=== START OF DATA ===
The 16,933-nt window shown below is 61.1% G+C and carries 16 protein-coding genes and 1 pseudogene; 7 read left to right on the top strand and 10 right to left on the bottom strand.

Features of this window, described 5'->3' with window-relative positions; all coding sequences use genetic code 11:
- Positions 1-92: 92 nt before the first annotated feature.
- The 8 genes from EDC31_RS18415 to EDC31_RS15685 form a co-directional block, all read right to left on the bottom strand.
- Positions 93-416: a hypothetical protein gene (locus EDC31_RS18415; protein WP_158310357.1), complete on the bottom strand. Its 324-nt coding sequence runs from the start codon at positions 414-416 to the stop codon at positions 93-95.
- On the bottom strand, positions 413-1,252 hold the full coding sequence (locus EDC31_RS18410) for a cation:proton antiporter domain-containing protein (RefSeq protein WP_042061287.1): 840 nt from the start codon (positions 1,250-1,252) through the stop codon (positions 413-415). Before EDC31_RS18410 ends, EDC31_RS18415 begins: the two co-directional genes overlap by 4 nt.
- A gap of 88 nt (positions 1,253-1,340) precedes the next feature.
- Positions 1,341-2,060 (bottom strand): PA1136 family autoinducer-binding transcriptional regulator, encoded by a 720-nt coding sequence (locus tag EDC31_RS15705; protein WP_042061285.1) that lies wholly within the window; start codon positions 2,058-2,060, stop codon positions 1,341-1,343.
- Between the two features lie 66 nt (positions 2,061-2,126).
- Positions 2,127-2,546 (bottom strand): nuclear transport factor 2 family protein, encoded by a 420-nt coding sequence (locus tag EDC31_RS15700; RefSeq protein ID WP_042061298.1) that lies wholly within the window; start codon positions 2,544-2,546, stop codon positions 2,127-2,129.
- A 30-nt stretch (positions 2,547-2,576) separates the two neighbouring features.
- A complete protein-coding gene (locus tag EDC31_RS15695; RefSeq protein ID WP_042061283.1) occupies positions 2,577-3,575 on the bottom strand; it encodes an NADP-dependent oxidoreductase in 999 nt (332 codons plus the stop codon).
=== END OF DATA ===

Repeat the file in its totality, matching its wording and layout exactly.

The 16,933-nt window shown below is 61.1% G+C and carries 16 protein-coding genes and 1 pseudogene; 7 read left to right on the top strand and 10 right to left on the bottom strand.

Features of this window, described 5'->3' with window-relative positions; all coding sequences use genetic code 11:
- Positions 1-92: 92 nt before the first annotated feature.
- The 8 genes from EDC31_RS18415 to EDC31_RS15685 form a co-directional block, all read right to left on the bottom strand.
- Positions 93-416: a hypothetical protein gene (locus EDC31_RS18415; protein WP_158310357.1), complete on the bottom strand. Its 324-nt coding sequence runs from the start codon at positions 414-416 to the stop codon at positions 93-95.
- On the bottom strand, positions 413-1,252 hold the full coding sequence (locus EDC31_RS18410) for a cation:proton antiporter domain-containing protein (RefSeq protein WP_042061287.1): 840 nt from the start codon (positions 1,250-1,252) through the stop codon (positions 413-415). Before EDC31_RS18410 ends, EDC31_RS18415 begins: the two co-directional genes overlap by 4 nt.
- A gap of 88 nt (positions 1,253-1,340) precedes the next feature.
- Positions 1,341-2,060 (bottom strand): PA1136 family autoinducer-binding transcriptional regulator, encoded by a 720-nt coding sequence (locus tag EDC31_RS15705; protein WP_042061285.1) that lies wholly within the window; start codon positions 2,058-2,060, stop codon positions 1,341-1,343.
- Between the two features lie 66 nt (positions 2,061-2,126).
- Positions 2,127-2,546 (bottom strand): nuclear transport factor 2 family protein, encoded by a 420-nt coding sequence (locus tag EDC31_RS15700; RefSeq protein ID WP_042061298.1) that lies wholly within the window; start codon positions 2,544-2,546, stop codon positions 2,127-2,129.
- A 30-nt stretch (positions 2,547-2,576) separates the two neighbouring features.
- A complete protein-coding gene (locus tag EDC31_RS15695; RefSeq protein ID WP_042061283.1) occupies positions 2,577-3,575 on the bottom strand; it encodes an NADP-dependent oxidoreductase in 999 nt (332 codons plus the stop codon).